Manchester, Portland infirmaries to be upgraded
The Government is to spend $135 million to build new wards at the Manchester and Portland infirmaries, commencing this financial year.
Minister of Local Government and Community Development Desmond McKenzie, who made the announcement, said that the funds to build the new wards would be sourced from property taxes and the Equalization Fund.
The male and female wards at the Portland Infirmary will be designed to house 55 residents in a private-home setting, which will also feature a nurses' station and an examination room.
Grab bars and ramps will be placed in all appropriate locations, to ensure access to all mobility aids, while energy efficiency will be promoted by the use of solar power and LED lighting. The facility will cost approximately $80 million.
The female ward at the Manchester Infirmary, which will have similar features, will house 43 residents. It will be constructed at a cost of $55 million.
McKenzie said that improvements would be done to the administrative offices at the Santa Cruz Infirmary at a cost of $25 million.
"We are committed to the development of all our infirmaries as places where our people can live in and be cared for with dignity. Many of the occupants of these facilities have served this country, in the private and public sectors, for many years. They have worked for us; now, we will work for them," he said.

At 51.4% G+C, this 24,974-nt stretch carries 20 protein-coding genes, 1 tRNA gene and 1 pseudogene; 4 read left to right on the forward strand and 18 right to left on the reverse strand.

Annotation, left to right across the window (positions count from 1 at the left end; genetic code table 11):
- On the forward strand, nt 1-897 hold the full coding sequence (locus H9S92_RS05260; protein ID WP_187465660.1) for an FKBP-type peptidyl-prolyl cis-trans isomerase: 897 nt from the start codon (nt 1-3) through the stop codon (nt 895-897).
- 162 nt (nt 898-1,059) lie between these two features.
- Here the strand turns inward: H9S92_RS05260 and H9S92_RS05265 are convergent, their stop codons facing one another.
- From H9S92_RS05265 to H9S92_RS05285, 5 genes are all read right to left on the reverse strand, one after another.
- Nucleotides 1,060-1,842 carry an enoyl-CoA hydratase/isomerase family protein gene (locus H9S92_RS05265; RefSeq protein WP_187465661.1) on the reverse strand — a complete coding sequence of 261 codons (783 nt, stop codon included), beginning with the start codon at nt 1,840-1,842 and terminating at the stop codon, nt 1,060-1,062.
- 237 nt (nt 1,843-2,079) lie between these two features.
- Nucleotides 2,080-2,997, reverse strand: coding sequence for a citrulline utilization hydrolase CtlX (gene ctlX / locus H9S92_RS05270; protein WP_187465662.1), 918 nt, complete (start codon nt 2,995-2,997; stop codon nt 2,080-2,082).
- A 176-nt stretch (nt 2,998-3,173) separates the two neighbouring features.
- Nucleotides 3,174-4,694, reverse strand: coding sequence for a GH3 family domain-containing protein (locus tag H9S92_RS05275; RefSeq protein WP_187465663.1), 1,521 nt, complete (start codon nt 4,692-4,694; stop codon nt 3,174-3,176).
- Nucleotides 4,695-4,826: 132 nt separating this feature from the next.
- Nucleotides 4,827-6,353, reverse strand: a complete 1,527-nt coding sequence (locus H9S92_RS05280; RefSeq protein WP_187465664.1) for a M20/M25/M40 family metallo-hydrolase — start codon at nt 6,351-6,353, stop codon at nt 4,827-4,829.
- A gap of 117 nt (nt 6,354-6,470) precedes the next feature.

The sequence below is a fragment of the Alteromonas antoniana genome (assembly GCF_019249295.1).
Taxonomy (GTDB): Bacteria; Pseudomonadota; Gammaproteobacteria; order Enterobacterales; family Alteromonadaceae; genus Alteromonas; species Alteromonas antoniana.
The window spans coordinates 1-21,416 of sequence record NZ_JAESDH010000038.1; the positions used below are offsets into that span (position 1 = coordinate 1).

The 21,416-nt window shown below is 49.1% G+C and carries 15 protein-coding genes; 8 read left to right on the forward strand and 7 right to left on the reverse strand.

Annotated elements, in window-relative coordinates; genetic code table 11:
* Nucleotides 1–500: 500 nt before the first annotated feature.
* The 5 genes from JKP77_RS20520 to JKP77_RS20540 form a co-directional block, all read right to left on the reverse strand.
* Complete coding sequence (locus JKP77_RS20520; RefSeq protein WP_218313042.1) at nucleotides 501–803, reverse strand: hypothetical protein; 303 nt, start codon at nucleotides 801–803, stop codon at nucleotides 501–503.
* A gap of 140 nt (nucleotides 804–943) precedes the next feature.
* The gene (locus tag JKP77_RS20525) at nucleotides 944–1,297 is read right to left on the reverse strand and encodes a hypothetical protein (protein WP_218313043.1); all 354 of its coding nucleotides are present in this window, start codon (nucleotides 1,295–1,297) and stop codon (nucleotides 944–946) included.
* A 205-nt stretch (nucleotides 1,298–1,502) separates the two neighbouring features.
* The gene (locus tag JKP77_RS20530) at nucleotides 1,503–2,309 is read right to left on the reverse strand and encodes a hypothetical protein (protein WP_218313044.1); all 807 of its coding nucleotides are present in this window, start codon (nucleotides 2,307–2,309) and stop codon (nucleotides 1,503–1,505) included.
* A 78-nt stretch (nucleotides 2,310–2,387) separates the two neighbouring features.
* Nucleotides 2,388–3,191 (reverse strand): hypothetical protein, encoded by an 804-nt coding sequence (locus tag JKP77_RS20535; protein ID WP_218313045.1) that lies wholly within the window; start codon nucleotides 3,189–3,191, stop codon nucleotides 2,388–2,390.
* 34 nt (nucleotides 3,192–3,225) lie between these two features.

Meanwhile, on the matter of disaster preparedness, McKenzie said that the ministry was reviewing the shelter stock across the island, especially in disaster-prone areas.
He said the plan was to establish a proper shelter management system, rather than having to resort to schools and community centres during emergencies.
McKenzie called on residents who reside in vulnerable areas to obey evacuation orders issued, noting that applicable laws will be enforced to ensure full compliance.
McKenzie also expressed concern about the Caribbean Catastrophe Risk Insurance Facility to which Jamaica has paid more than $462 million annually since its inception in 2007, but is yet to receive a payout.
He said he has asked the CARICOM review team to look at the issue and make an appropriate recommendation.
The insurance scheme, which involves CARICOM member countries and some other Caribbean territories, provides cover to countries hit by natural disasters.